Click on images to enlarge
habit in fruit (Photo: Rob and Fiona Richardson)
old stems and upper leaves (Photo: Rob and Fiona Richardson)
upper leaves, flower-bud and immature fruit with numerous bristles (Photo: Sheldon Navie)
close-up of flower (Photo: Rob and Fiona Richardson)
immature fruit (Photo: Rob and Fiona Richardson)
close-up of immature fruit (Photo: Rob and Fiona Richardson)
mature fruit (Photo: Rob and Fiona Richardson)
close-up of mature fruit (Photo: Rob and Fiona Richardson)
Papaver hybridum L.
rough poppy, round prickly headed poppy, round pricklyhead poppy, round rough headed poppy
Native to northern Africa (i.e. northern Algeria, northern Egypt, northern Libya, Morocco and Tunisia), the Canary Islands, western and southern Europe (i.e. the UK, France, Portugal, Spain, Albania, Bulgaria, Greece, Italy, Hungary, Romania, Yugoslavia and southern Ukraine), western Asia and northern Pakistan.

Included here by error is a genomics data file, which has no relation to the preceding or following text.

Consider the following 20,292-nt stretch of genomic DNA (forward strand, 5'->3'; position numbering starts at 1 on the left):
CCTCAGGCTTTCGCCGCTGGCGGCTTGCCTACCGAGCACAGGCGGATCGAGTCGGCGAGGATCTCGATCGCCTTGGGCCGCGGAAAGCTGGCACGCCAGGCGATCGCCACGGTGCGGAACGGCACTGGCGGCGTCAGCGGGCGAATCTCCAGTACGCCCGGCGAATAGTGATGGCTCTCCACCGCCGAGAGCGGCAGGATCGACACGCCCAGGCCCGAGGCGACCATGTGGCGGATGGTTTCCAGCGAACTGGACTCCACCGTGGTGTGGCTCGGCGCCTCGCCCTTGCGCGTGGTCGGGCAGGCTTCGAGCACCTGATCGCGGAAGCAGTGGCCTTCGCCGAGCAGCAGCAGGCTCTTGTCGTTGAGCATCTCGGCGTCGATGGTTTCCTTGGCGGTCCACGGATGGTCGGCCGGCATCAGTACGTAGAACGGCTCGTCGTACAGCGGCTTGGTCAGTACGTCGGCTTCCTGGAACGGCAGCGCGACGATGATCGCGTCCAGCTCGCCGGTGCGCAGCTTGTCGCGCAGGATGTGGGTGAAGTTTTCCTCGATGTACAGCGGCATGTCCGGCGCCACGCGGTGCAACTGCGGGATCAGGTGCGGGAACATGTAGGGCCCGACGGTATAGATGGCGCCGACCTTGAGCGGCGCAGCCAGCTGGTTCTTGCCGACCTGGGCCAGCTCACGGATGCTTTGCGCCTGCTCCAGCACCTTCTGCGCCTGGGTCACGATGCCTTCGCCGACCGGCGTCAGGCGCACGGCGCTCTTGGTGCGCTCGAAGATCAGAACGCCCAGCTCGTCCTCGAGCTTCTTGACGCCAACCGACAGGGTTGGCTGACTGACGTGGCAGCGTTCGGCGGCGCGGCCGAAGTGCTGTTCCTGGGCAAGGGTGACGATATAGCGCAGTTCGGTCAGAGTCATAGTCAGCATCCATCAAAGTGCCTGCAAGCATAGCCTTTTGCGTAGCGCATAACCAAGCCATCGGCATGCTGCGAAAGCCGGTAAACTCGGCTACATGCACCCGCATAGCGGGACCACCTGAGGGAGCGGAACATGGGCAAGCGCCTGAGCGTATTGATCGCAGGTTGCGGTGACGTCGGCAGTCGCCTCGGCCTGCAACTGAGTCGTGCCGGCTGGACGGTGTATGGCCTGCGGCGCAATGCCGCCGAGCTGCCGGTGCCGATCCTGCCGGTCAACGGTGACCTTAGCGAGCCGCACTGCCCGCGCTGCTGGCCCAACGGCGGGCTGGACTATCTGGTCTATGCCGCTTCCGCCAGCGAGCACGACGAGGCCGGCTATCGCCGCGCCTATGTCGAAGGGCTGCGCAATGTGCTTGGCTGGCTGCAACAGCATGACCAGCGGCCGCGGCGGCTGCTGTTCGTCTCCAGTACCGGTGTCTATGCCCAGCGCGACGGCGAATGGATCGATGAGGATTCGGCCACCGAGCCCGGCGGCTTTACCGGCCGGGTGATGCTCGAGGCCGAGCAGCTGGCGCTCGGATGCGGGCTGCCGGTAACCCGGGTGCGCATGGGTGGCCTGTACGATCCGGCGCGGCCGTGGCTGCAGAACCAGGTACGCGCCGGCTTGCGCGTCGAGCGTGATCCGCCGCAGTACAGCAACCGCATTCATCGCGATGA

This species is very widely naturalised in southern Australia (i.e. in southern Queensland, throughout New South Wales, in the ACT, in many parts of Victoria, in Tasmania, throughout most of South Australia, in southern and central Western Australia, and in the southern parts of the Northern Territory).
Also naturalised in some parts of the USA (i.e. California, South Carolina, North Carolina and Pennsylvania).
Rough poppy (Papaver hybridum) is regarded as an environmental weed in Victoria, South Australia and Western Australia. It is a common and widespread weed of crops, pastures, waste areas and disturbed sites in temperate and semi-arid areas. However, its also invades disturbed grasslands and open woodlands (i.e. rangelands and grazed arid zone woodlands).
Rough poppy (Papaver hybridum) has also occasionally spread into conservation areas in drier regions. For example, it has been reported growing in mulga vegetation in the Mallee Cliffs National Park, in south-western New South Wales, and has been recorded in Belair National Park, Morialta Conservation Park and Flinders Ranges National Park in South Australia.